Thyroid scan (thyroid scintigraphy) is a nuclear medicine examination used to evaluate thyroid tissue.
- functional status of a thyroid nodule
- thyrotoxicosis: differential diagnosis
- thyroid cancer
- whole body scan for distant metastases
- estimation of local residual thyroid post thyroidectomy
- follow-up for tumor recurrence
Medications that interfere with thyroid uptake of radio-iodine should be discontinued. Review of the history should be carried out to ensure the patient has not received iodine-containing contrast (e.g. for CT or angiography). Patients should be fasted for 4 hours prior to study.
Dose, route of administration and timing
Iodine123 is the commonly used radioisotope. It is administered orally in capsule form (100-400 microCi). Scanning is performed either at 4-6 or 24 hours.
An alternative radioisotope is Tc-99m pertechnetate. Administration is intravenous, and imaging must be done early (maximum uptake at about 20 minutes).
- camera: gamma camera
- collimator: 3-6 mm aperture pinhole collimator
- window: 20% energy window centered at 159 keV.
The patient is positioned supine with the chin up and the neck extended. The collimator is then positioned so that the thyroid fills about two-thirds of the diameter of the field of view. Mark the chin and suprasternal notch. Note the position and mark palpable nodules and surgical scars. Place marker sources lateral to the thyroid to calibrate size.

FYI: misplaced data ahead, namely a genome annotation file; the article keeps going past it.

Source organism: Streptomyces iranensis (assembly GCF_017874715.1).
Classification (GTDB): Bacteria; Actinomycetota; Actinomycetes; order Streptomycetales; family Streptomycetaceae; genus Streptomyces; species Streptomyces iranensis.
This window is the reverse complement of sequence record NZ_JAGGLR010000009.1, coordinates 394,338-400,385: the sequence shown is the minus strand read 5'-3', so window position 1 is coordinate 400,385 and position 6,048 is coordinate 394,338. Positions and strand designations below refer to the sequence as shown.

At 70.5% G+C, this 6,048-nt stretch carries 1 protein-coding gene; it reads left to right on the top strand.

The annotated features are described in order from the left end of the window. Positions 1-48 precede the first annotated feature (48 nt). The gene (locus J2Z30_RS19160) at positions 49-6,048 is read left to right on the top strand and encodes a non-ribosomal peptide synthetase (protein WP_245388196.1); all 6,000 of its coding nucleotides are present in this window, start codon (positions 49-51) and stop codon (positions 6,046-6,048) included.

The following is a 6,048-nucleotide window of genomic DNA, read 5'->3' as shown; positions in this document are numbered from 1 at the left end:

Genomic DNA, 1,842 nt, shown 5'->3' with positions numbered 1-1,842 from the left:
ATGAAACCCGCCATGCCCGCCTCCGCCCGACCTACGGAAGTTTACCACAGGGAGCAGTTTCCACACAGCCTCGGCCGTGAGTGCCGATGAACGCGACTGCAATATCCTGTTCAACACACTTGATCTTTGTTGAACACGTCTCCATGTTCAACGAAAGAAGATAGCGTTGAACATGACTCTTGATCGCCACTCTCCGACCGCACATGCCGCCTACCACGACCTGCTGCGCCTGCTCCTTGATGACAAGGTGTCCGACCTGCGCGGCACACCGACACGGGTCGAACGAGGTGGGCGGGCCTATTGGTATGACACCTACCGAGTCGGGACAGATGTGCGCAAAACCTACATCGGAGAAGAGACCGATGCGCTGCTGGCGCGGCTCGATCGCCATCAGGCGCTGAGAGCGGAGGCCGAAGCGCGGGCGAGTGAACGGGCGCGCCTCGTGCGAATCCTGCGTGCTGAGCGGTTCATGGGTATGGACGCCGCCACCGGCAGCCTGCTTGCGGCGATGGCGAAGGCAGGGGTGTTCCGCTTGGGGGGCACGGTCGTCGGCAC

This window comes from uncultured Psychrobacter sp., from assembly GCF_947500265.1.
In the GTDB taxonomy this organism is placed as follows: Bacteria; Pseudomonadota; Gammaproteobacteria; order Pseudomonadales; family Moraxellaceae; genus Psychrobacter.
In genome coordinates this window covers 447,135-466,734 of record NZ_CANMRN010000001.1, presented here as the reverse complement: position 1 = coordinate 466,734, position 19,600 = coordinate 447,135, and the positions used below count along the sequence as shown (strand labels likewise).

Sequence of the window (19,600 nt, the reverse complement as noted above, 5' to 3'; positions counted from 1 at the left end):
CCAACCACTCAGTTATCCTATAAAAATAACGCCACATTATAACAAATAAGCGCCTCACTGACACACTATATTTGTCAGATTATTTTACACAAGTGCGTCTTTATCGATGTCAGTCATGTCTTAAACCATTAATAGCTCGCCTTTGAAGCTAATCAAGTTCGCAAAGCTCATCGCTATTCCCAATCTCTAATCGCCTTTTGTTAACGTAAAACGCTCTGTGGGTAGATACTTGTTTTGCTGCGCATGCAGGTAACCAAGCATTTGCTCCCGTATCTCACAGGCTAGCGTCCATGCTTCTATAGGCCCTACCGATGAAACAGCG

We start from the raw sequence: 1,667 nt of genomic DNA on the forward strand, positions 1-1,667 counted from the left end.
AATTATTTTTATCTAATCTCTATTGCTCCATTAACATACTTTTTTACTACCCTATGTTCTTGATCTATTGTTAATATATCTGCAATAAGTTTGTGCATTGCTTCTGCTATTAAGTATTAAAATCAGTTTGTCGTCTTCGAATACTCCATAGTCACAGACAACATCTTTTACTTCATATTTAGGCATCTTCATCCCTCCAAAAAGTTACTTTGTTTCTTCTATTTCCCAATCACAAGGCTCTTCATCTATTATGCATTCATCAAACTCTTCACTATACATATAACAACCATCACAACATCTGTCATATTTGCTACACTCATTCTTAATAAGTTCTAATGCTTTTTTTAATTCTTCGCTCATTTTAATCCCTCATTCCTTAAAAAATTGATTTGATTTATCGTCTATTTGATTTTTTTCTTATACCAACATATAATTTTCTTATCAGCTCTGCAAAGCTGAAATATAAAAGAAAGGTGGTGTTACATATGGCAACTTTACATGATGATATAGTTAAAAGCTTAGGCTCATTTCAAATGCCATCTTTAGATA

Three views are typically obtained: anterior; 45-degree LAO; and 45 degree RAO (move the collimator, if possible, rather than the patient).
Each view should have 100-250k counts.
- 1. Ziessman HA, O'Malley JP, Thrall JH. Nuclear medicine, the requisites in radiology. Mosby. (2006) ISBN:0323029469. Read it at Google Books - Find it at Amazon
- 2. Weissleder R, Wittenberg J, Harisinghani MG. Primer of diagnostic imaging. Mosby Inc. (2003) ISBN:0323023282. Read it at Google Books - Find it at Amazon